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General Election 2017: a second referendum or a Conservative landslide? Comment Politics & Current Affairs 

General Election 2017: a second referendum or a Conservative landslide?

When Prime Minister Theresa May called for a snap election in April, that is now scheduled for the 8th June, many people were shocked. May had previously stated that she would not call a general election, and in line with the Fixed Term Parliaments Act, the next election had not been due until 2020. Thus, there has been a lot of speculation regarding the Prime Minister’s reasoning behind her decision, as well as about how the election results will affect the country. With the triggering of Article 50, beginning the…

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2016: A Year in Review Comment Politics & Current Affairs 

2016: A Year in Review

A quick glance at 2016’s biggest headlines and last year can easily be labelled as one of the worst. Indeed, this politically, socially and economically volatile year has seen the UK voting to leave the European Union, Donald Trump winning the US Presidential election, and numerous terrorist attacks, fuelled by hatred. 2016 was a year characterised by death: more than 13,500 innocent civilians have been killed in Syria this year; hundreds have died at the hands of terrorists during attacks in Brussels, Istanbul, Nice, Orlando, Jakarta and Berlin; MP Jo…

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A Reflection on the 2016 Financial Year Finance Politics & Current Affairs 

A Reflection on the 2016 Financial Year

2016 has undoubtedly been one of the most politically and socially tumultuous years we have experienced in our short lifetimes. It’s worth taking a look at what has happened in the realms of politics, finance and global economy this year, in order to understand the repercussions these events will have in the coming year, 2017. These events may also impact the rest of our lives. The election of Donald Trump in the United States, on 9th November, was a triumph for the alt-right. His rancorous campaign went against every diplomatic…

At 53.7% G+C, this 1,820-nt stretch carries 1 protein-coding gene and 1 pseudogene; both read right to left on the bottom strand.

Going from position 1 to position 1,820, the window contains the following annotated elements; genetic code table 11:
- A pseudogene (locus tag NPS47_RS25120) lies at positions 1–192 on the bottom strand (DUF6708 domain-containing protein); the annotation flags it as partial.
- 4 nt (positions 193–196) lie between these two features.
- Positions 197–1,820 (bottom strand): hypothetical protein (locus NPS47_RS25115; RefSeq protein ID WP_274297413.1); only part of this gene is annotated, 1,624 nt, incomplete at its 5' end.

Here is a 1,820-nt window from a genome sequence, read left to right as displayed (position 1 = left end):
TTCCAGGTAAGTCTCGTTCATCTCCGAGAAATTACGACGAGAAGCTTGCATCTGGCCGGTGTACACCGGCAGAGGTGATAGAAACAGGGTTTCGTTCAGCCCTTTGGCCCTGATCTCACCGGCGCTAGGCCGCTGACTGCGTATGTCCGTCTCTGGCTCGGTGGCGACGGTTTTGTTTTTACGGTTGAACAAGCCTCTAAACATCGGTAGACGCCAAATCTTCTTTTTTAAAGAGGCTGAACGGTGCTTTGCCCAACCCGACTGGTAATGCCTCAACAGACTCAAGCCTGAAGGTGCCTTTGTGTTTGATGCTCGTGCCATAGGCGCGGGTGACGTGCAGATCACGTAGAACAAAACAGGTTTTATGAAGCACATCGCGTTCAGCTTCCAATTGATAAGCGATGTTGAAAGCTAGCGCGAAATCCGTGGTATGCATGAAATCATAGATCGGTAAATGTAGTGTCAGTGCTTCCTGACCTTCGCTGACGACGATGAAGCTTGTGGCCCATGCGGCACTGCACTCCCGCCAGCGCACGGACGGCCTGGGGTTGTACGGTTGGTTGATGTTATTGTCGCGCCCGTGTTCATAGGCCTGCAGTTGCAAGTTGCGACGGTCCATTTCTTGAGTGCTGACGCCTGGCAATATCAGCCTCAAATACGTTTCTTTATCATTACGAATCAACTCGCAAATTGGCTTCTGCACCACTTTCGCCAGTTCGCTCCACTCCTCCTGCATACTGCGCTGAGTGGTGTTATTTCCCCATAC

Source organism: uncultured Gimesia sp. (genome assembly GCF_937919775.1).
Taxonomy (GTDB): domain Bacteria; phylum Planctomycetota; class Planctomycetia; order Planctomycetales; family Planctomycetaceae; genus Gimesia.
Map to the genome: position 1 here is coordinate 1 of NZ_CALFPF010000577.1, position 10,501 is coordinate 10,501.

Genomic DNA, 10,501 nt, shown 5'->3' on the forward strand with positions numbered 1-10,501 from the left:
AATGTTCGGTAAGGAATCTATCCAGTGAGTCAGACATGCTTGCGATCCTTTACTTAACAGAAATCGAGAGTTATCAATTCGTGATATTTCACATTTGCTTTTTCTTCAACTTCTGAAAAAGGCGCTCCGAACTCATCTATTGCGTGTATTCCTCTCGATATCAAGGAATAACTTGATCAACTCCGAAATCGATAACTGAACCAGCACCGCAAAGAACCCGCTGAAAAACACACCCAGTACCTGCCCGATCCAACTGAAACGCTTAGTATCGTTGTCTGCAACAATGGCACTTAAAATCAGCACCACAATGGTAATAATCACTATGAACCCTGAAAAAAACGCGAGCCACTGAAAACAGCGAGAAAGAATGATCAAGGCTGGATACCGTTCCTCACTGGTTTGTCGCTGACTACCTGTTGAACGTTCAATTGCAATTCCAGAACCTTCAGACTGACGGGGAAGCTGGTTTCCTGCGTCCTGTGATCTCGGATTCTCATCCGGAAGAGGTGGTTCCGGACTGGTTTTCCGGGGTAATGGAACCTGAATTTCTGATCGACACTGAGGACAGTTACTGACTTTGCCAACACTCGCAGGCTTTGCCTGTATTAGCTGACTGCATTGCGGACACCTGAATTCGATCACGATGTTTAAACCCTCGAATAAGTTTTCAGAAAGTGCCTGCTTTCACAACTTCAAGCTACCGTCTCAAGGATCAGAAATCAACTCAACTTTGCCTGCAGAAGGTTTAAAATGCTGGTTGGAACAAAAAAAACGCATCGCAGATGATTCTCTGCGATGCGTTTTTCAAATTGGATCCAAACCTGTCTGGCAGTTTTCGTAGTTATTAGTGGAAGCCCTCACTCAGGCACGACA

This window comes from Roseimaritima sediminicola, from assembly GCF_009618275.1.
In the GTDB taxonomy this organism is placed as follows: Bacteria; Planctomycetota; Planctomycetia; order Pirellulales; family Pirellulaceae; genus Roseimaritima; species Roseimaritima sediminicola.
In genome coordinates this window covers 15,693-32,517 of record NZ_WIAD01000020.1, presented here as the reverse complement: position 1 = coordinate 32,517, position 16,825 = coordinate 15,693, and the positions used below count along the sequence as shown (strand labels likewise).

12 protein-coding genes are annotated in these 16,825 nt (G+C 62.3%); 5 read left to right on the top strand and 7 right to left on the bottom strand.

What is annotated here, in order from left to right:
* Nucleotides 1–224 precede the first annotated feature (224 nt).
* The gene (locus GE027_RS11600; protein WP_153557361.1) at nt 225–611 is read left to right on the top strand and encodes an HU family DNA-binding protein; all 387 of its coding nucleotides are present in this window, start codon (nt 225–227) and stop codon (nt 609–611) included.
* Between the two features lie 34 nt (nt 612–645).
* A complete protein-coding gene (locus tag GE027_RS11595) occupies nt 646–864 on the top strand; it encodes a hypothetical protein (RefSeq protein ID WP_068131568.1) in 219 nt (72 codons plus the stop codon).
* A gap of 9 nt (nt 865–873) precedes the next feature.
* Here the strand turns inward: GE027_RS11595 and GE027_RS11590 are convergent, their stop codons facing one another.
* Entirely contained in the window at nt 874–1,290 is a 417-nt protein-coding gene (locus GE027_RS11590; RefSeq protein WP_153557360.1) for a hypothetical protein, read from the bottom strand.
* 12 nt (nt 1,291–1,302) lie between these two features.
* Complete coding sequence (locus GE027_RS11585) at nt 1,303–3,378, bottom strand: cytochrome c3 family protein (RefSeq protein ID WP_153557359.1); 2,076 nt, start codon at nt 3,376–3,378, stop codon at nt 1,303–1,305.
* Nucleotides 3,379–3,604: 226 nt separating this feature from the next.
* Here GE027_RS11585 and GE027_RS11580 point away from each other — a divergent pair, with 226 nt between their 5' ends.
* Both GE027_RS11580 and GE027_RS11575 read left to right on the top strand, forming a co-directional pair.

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High Courts have made their decision, but what does this mean for Brexit? Politics & Current Affairs 

High Courts have made their decision, but what does this mean for Brexit?

The foundations of our countries constitution were adamantly defended last week when a High Court decisions ruled that Theresa May does not have the authority, or prerogative, to implement Article 50 without Parliamentary approval. The decision comes at a time of great economic and political uncertainty within the EU, which is facing increasing challenges to its major banks and trading relations. This petition to the High Court was first put forward by businesswoman and Philanthropist, Gina Miller. Throughout her campaign Ms Miller was adamant such actions were not an attempt…

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